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The other fair districts

Orlando's coming reapportionment process promises some local political theater

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Sheehan wouldn't have to walk far to be in Commissioner Phil Diamond's District 1. His home is bordered on two sides by Sheehan's District 4. For the past couple of redistricting procedures, she says, there's been an emphasis on protecting District 1 by connecting the Wadeview area and Delaney Park neighborhood through creative mapping, something she suspects may be impossible this time. As a result of the mapping, District 1 is an apparent misshapen blob with a tenuous connection to the rest of the city. At about 55 square miles, it's also roughly equal to half of the city in physical size.

"I have a really interesting district," Diamond says. "I have some parts of the city that were established in the 1920s, then you have some areas that were developed in the '50s, '60s and '70s. It's interesting to deal with a mix of neighborhoods. It's interesting to deal with a mix of issues."

Previously, District 1's most prominent feature was the largely unpopulated Orlando International Airport, but with the explosion of growth around the adjacent Lake Nona, the features of the district could easily change. In 2001, the Lake Nona neighborhood only had about 100 residents, all of them white. Surely that's changed, but Diamond isn't jumping to any conclusions, instead allowing that there have probably been demographic ebbs and flows in all of the districts. According to city statutes, should Diamond's home no longer fall in his district after reapportionment, he'll be able to serve out his term through 2014 but could not run for re-election. Diamond "hinted"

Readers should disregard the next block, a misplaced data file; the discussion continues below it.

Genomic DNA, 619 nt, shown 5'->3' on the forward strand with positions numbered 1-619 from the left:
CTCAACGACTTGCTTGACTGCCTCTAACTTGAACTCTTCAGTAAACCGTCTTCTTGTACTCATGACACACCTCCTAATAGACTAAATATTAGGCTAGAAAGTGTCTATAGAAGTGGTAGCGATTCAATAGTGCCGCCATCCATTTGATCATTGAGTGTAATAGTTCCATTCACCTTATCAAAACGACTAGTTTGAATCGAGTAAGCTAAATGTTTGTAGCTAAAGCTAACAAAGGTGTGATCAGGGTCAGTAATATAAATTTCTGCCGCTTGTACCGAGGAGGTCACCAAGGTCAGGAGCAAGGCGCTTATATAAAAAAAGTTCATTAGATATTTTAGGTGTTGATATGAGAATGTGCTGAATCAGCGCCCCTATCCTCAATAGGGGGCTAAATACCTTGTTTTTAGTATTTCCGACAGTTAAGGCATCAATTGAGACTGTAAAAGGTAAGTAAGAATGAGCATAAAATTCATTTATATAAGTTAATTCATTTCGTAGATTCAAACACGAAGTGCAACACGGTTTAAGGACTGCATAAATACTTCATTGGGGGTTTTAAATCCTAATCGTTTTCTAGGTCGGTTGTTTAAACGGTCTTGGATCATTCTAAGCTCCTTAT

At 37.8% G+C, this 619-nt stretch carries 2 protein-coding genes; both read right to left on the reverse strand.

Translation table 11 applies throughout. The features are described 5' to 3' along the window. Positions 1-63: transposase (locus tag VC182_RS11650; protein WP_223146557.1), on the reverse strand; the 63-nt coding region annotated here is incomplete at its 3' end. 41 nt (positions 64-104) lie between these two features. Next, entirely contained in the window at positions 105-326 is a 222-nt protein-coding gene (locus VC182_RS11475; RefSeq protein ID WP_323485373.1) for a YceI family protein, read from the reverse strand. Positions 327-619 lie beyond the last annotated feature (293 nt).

to the Sentinel on Feb. 18 that he would likely be going after Mayor Buddy Dyer's seat in 2012 - all the more reason that the reapportionment process is taking a political turn.

And redistricting, at least from the city staff's standpoint, should be a reasonably clinical process including a "traveling road show" for public input. It should not be, as history has had it, contentious and overtly political.

"From the government's perspective, what we have to do is put those political agendas aside, ignore them and draw lines in a way that isn't based on the color of peoples' skin only," says Kyle Shephard, assistant city attorney and redistricting point-person. "The driving thing for us, the controlling operative issue, is as much equality in the number of people in one district to the other."

Just don't try telling that to somebody like Doug Head who has endured the 
process before.

"There's a thousand games and this is politics at its worst," he says. "I have always used the analogy of The Matrix. This truly is The Matrix. You may think you're in paradise, but this process determines the matrix on which we make all political decisions for the coming decades. If it's rigged, as it is very definitely going to be, people will not get representation."

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